Trump said he'll meet with Russian President Vladimir Putin at the Group of 20 summit in Japan at the end of the month, though its not clear the pipeline project will be on their agenda.

Who's Dependent on Russian Gas?

About a third of Europe's gas comes from Russia

2016 data. Source: Agency for the Cooperation of Energy Regulators

U.S. Energy Secretary Rick Perry said during a visit to Ukraine in May that he expected Congress to prepare legislation to sanction companies involved in the pipeline's construction.

Senators Ted Cruz, a Texas Republican, and Jeanne Shaheen, a New Hampshire Democrat, have drafted a bill that would target U.S. sanctions at vessels laying the pipeline and deny U.S. visas to executives from companies linked to the ships. The legislation would also block transactions in U.S.-based property or interests belonging to those individuals and would penalize entities that provide insurance to the project.

In the latest sign of Trump's frustration over German defense spending, the president said he's discussed sending as many as 2,000 more U.S. troops to Poland -- and might take them from Germany since he believes Berlin isn't spending enough on defense as a partner in the North Atlantic Treaty Organization. There are more than 30,000 U.S. troops in Germany.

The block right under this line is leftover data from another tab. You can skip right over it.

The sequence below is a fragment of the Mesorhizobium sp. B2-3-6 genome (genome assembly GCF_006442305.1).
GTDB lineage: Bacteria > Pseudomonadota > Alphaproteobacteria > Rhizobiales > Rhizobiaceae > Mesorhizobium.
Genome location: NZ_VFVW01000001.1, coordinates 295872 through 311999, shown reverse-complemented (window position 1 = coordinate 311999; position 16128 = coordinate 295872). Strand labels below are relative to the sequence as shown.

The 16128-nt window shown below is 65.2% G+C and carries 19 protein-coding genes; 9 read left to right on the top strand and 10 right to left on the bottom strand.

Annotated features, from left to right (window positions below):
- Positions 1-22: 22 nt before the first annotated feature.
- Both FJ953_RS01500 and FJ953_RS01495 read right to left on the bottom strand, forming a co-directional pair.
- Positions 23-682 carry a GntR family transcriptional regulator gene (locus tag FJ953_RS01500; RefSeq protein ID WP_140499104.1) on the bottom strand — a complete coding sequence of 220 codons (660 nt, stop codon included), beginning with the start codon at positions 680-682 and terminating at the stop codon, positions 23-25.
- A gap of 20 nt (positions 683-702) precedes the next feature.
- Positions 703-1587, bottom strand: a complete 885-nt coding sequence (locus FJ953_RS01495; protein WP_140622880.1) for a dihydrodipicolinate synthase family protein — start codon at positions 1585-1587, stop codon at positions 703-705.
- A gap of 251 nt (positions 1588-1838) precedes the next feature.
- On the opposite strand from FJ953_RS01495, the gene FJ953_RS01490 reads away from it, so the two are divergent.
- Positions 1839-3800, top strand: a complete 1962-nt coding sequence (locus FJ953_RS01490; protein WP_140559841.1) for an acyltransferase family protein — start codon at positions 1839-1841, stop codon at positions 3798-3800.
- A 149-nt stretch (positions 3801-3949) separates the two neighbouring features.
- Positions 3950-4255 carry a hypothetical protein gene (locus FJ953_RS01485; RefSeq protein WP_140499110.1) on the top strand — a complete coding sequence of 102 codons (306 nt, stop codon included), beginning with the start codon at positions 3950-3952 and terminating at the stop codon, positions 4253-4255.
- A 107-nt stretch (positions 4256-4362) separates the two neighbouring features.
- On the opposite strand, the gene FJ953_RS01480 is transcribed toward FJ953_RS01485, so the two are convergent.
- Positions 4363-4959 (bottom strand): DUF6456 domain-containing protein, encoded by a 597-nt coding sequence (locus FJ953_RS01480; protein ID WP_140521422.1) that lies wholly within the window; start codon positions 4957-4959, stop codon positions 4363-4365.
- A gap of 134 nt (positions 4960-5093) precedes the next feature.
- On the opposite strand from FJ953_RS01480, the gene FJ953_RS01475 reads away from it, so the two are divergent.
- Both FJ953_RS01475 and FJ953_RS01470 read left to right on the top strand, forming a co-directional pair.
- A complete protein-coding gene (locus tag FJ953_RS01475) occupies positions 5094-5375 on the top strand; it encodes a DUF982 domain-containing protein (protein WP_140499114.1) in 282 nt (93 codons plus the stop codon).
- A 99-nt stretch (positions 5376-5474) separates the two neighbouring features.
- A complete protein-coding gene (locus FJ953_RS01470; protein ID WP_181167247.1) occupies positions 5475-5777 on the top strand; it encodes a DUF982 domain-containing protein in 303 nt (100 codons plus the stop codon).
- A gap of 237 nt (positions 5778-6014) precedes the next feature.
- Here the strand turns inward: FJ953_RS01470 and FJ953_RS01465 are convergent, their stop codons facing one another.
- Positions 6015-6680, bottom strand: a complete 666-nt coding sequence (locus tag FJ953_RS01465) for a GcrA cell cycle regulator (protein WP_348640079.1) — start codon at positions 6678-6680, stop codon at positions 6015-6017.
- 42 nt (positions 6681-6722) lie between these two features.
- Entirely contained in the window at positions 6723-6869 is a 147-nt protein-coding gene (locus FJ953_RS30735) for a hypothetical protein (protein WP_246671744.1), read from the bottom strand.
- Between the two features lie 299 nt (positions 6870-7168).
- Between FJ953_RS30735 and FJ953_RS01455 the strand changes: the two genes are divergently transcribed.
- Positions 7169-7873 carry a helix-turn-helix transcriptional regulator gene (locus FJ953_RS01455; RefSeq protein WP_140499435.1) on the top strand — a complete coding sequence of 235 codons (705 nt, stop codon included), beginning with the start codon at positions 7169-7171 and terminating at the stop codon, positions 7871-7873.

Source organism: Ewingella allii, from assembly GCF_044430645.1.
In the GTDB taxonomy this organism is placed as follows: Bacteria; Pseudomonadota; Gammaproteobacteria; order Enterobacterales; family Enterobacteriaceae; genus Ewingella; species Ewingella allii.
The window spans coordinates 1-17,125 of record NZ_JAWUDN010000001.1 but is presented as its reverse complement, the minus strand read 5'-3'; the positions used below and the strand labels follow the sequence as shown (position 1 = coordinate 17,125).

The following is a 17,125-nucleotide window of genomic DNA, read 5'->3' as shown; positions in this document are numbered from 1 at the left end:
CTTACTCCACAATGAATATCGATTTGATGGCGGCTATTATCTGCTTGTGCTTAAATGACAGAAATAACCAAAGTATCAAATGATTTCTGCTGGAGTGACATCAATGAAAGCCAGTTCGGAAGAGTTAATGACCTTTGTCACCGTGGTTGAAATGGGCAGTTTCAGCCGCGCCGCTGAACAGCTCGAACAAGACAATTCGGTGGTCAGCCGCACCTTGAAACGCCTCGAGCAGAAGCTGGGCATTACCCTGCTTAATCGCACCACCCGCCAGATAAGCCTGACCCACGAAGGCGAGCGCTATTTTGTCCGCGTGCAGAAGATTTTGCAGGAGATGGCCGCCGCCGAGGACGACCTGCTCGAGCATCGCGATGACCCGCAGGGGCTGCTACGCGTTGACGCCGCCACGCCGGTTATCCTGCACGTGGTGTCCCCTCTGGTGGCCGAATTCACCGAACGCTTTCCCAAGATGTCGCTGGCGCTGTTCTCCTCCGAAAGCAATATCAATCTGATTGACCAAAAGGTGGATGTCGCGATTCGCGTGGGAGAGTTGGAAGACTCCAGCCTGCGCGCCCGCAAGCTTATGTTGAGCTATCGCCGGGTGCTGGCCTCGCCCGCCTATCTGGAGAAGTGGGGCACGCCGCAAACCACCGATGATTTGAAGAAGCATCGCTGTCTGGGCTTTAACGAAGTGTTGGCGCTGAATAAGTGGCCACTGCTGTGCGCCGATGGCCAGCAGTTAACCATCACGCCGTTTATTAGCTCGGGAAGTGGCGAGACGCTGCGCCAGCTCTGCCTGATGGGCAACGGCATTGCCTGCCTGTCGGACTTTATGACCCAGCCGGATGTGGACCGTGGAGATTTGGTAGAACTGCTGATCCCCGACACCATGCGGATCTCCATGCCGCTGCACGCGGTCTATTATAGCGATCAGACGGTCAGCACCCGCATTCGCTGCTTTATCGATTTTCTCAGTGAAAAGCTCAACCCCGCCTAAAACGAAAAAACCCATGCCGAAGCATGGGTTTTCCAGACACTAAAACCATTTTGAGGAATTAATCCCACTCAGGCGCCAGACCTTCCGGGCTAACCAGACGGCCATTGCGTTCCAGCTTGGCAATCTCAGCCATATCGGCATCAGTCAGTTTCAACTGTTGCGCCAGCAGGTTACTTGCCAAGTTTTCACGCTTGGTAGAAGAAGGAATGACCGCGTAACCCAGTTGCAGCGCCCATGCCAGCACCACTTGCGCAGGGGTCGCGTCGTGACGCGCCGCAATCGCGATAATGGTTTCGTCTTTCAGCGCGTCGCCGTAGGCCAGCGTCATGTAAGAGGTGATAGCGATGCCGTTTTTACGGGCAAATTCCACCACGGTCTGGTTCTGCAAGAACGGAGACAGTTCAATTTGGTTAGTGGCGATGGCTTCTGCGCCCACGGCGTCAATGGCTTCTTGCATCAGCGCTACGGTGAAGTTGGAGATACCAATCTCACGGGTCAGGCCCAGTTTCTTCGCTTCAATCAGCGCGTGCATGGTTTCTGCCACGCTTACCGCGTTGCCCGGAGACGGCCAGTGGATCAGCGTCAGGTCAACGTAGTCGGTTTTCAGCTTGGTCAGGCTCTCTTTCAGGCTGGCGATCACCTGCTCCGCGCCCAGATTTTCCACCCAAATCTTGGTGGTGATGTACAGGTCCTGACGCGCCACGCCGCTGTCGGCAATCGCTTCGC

Under an agreement reached during the Obama administration, NATO members committed to spending 2% of GDP on defense by the mid-2020s, a level only seven nations were estimated to have reached in 2018.

"Germany's at 1%, they should be at 2%," Trump said. According to NATO documents, spent about 1.2 percent of GDP on defense in 2018.

The U.S. already has a few thousand troops in Poland as part of its role in NATO. Trump's move, if carried out, would add to that, but it wasn't clear if the forces would be permanently based there or just rotated through.

-- With assistance by Daryna Krasnolutska, Nick Wadhams, Daniel Flatley, Stepan Kravchenko, Ewa Krukowska, and Vanessa Dezem

[Jun 12, 2019] The Self-Destructive Trajectory Of Overly Successful Empires

Notable quotes: